Open Source Licensing

In the U.S., copyright owners have exclusive rights to their works including the right to use, copy, modify, and distribute the copyrighted work. The Copyright Act extends these rights and protections to software source code and software creators may choose to then license their rights to users of the software. In choosing to license their software, creators retain their rights in the work but grant permission to others to use the work under certain terms and conditions.

Under traditional proprietary licenses, software creators can limit how others use their copyrighted software by means of end user license agreements that prohibit copying, modifying, or redistributing the software. The copyright to the software is further protected by only providing the user with the object code for the software which cannot be easily read or modified.

Alternatively, software owners can choose to make the source code available to users and allow them to freely use, copy, modify, and redistribute the software under open-source licenses. An open-source license thus gives the user both the ability and legal right to modify the software. However, software provided under an open-source license is still subject to copyright protection and failure to comply with the license terms can be grounds for legal claims of copyright infringement as well as breach of contract.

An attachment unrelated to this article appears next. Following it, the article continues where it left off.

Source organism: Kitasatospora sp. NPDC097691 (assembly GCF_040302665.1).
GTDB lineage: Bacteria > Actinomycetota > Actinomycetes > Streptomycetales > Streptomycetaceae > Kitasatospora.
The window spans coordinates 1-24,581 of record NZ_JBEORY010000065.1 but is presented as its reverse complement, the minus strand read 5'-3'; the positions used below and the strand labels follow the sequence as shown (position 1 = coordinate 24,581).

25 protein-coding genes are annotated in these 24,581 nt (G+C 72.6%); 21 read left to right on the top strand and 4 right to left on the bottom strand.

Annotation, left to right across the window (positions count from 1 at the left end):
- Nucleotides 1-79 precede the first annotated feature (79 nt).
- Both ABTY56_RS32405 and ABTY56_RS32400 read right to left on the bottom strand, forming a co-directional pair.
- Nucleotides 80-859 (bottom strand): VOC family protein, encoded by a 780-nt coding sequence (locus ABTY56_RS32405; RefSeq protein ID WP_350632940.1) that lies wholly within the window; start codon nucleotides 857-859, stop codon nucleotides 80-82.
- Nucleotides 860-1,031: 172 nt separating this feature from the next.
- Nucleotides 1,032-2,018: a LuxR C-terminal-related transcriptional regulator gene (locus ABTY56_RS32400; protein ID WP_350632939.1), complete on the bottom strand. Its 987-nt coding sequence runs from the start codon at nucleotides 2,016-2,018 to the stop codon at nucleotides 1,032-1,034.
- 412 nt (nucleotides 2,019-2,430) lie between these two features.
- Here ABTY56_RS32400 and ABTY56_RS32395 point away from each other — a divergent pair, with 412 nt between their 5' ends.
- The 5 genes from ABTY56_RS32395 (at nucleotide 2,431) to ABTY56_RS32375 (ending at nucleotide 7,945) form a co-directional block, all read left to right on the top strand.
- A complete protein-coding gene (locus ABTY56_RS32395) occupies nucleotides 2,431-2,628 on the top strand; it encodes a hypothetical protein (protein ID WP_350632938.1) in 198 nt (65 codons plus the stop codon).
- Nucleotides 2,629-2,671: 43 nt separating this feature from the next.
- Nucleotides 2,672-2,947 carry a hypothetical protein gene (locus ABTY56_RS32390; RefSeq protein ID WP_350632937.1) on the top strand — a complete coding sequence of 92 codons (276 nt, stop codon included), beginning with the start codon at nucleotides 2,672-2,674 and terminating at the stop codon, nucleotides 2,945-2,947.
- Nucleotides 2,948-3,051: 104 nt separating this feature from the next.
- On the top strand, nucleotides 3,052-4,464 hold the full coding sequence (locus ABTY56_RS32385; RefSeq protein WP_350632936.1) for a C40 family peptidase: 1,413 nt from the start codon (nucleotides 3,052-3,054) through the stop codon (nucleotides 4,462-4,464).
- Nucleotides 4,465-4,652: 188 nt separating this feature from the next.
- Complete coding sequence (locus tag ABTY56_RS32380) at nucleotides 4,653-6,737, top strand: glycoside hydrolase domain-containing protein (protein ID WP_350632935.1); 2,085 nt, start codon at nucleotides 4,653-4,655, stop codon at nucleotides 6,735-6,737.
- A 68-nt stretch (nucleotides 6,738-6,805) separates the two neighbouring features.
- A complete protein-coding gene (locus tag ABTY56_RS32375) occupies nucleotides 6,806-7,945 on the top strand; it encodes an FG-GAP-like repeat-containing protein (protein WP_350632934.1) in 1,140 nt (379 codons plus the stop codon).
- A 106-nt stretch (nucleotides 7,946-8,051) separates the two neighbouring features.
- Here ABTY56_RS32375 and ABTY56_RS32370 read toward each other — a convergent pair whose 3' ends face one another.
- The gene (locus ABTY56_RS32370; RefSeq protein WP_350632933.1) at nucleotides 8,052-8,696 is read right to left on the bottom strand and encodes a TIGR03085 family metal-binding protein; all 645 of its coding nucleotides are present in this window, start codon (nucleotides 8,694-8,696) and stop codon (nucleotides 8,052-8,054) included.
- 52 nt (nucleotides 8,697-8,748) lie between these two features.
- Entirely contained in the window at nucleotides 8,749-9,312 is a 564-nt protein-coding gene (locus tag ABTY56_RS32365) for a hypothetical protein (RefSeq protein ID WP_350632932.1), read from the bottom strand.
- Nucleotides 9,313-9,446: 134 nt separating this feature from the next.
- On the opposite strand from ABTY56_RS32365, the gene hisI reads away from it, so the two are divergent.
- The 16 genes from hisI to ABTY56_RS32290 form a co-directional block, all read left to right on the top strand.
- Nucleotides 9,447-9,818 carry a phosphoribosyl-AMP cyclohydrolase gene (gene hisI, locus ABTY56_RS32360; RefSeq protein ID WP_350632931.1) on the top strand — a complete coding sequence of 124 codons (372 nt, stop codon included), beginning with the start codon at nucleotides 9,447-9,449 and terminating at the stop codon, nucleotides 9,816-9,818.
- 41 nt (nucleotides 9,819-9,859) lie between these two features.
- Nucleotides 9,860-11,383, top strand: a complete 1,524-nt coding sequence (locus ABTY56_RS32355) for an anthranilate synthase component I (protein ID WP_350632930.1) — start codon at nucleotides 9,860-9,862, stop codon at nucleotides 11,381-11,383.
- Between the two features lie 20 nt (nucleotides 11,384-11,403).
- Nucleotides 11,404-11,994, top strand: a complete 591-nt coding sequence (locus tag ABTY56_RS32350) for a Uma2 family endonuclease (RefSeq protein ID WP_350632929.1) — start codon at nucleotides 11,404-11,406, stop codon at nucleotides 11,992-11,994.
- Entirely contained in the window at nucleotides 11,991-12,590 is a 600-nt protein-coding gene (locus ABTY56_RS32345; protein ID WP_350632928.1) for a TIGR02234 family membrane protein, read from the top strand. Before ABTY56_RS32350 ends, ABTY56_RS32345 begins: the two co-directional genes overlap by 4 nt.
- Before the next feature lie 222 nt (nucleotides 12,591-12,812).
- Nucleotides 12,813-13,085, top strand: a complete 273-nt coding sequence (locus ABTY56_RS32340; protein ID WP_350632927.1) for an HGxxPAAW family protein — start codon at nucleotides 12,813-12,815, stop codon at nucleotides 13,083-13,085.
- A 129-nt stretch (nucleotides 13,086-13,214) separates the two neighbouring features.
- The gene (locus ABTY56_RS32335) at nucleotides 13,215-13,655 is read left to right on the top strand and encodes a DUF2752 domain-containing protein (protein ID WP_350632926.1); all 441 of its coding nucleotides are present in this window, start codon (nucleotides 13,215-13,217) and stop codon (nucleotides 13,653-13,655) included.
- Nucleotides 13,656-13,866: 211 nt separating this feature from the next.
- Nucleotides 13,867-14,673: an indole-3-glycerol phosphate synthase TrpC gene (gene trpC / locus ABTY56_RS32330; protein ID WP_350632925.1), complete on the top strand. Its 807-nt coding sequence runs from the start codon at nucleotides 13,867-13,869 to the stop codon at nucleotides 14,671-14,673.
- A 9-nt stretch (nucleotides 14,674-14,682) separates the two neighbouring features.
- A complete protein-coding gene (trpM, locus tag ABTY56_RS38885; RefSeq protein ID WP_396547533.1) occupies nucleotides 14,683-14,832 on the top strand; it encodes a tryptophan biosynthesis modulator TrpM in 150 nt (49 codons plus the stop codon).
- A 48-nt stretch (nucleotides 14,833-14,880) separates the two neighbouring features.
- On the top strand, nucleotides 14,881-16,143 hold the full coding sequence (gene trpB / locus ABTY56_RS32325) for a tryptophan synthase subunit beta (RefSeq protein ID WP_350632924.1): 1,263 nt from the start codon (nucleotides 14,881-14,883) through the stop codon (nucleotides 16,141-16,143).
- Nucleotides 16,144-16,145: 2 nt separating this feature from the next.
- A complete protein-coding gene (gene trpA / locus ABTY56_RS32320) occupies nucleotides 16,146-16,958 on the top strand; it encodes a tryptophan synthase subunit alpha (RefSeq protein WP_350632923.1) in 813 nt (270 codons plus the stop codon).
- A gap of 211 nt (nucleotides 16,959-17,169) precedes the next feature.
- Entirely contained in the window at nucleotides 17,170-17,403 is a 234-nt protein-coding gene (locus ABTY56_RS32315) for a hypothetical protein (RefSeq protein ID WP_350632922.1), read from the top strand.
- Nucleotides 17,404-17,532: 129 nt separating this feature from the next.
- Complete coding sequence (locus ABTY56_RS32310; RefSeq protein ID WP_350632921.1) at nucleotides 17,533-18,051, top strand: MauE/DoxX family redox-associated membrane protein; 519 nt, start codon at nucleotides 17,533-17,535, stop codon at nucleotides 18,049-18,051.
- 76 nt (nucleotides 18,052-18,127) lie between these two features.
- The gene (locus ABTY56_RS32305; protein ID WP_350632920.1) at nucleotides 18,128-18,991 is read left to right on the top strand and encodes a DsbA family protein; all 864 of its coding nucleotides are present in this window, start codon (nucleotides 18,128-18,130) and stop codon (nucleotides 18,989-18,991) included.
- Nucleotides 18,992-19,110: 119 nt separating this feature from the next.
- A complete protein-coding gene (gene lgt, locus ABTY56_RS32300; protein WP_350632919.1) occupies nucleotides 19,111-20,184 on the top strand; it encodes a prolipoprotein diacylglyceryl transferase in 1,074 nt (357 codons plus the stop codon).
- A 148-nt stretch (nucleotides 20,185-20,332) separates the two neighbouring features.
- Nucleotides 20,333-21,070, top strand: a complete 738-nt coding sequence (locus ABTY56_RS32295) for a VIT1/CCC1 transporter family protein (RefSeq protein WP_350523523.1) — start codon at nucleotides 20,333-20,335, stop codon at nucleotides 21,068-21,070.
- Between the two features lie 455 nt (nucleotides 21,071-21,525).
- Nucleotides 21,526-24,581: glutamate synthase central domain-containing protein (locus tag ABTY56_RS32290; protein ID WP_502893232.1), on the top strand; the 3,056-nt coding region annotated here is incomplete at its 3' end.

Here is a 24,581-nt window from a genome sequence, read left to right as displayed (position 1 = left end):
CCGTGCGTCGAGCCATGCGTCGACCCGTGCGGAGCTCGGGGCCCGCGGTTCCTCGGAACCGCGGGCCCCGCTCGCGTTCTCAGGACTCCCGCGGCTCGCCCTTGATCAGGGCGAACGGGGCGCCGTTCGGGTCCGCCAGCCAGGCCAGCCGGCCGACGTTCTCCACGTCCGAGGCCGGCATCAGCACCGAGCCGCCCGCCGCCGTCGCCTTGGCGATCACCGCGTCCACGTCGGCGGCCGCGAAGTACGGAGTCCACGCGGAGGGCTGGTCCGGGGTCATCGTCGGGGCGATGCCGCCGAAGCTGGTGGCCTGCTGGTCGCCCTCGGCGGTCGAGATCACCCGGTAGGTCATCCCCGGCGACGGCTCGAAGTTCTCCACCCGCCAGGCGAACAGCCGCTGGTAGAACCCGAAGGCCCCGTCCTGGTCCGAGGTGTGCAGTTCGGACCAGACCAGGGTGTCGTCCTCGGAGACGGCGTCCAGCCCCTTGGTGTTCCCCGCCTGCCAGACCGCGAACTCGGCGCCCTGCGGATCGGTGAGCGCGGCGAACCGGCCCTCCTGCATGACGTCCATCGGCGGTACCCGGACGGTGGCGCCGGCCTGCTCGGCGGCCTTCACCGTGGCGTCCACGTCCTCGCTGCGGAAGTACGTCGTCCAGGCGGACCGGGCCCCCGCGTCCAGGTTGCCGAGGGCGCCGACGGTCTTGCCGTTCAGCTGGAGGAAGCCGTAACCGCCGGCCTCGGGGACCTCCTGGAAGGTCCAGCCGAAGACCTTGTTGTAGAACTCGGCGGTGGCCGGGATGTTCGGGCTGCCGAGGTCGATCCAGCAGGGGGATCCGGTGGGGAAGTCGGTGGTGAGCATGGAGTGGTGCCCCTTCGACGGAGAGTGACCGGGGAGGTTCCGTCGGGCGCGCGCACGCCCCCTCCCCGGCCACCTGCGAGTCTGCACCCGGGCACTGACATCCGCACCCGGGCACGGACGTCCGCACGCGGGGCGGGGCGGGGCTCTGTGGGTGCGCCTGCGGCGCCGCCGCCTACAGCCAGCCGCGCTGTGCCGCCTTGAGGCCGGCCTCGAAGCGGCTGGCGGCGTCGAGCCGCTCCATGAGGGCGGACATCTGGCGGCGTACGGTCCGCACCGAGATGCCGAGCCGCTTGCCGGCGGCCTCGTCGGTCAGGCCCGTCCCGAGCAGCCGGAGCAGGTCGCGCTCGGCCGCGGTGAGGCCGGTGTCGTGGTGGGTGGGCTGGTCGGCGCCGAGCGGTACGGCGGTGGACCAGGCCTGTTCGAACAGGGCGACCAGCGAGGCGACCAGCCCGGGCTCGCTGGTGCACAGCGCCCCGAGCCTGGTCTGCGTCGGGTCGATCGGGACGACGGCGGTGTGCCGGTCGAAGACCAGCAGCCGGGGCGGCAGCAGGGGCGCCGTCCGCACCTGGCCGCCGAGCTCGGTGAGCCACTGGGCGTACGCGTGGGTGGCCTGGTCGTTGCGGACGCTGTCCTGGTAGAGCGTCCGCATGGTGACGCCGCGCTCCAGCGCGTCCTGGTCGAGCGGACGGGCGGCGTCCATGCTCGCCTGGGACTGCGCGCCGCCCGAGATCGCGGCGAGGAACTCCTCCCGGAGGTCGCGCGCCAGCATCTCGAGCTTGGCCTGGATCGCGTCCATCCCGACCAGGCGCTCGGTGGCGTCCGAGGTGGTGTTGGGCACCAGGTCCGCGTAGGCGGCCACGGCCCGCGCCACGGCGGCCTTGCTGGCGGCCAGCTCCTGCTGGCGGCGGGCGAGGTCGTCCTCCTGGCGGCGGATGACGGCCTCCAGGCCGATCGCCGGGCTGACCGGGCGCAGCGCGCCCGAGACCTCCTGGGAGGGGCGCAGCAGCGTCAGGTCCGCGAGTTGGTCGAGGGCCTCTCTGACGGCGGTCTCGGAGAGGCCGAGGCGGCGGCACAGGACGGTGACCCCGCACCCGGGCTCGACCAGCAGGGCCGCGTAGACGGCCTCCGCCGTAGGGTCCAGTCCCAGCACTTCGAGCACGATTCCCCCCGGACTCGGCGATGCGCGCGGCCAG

There are hundreds of open-source licenses and variants which generally fall under two broad categories: restrictive or permissive. Under both types of licenses, users are allowed to use, modify, and redistribute software but the licenses differ in how subsequent modifications, derivatives, or new programs are licensed. Under a restrictive license, also known as copyleft or reciprocal license, the derivative work must be licensed under the same open-source license as the original software meaning it must be offered to others to use, modify, and redistribute under the same terms. Conversely a permissive license allows derivative works to be licensed under a proprietary license.

Some of the most popular open-source licenses include:

MIT License https://opensource.org/licenses/MIT

  • Permissive
  • License to use, copy, modify, and distribute software
  • May distribute under different licenses and without source code
  • Must include copyright notice and license agreement

GNU General Public License (GPL) v3.0 https://www.gnu.org/licenses/gpl-3.0.html

  • Restrictive
  • License to use, copy, modify, and distribute software
  • Commercial, private, and patent use
  • Must disclose source and include license and copyright notice
  • Must make complete source code of licensed works and modifications available
  • Must distribute under same open-source license

Apache License v.2.0 https://www.apache.org/licenses/LICENSE-2.0

  • Permissive
  • License to use, copy, modify, and distribute software
  • Commercial, private, and patent use
  • May distribute under different licenses and without source code
  • Must include license and copyright notice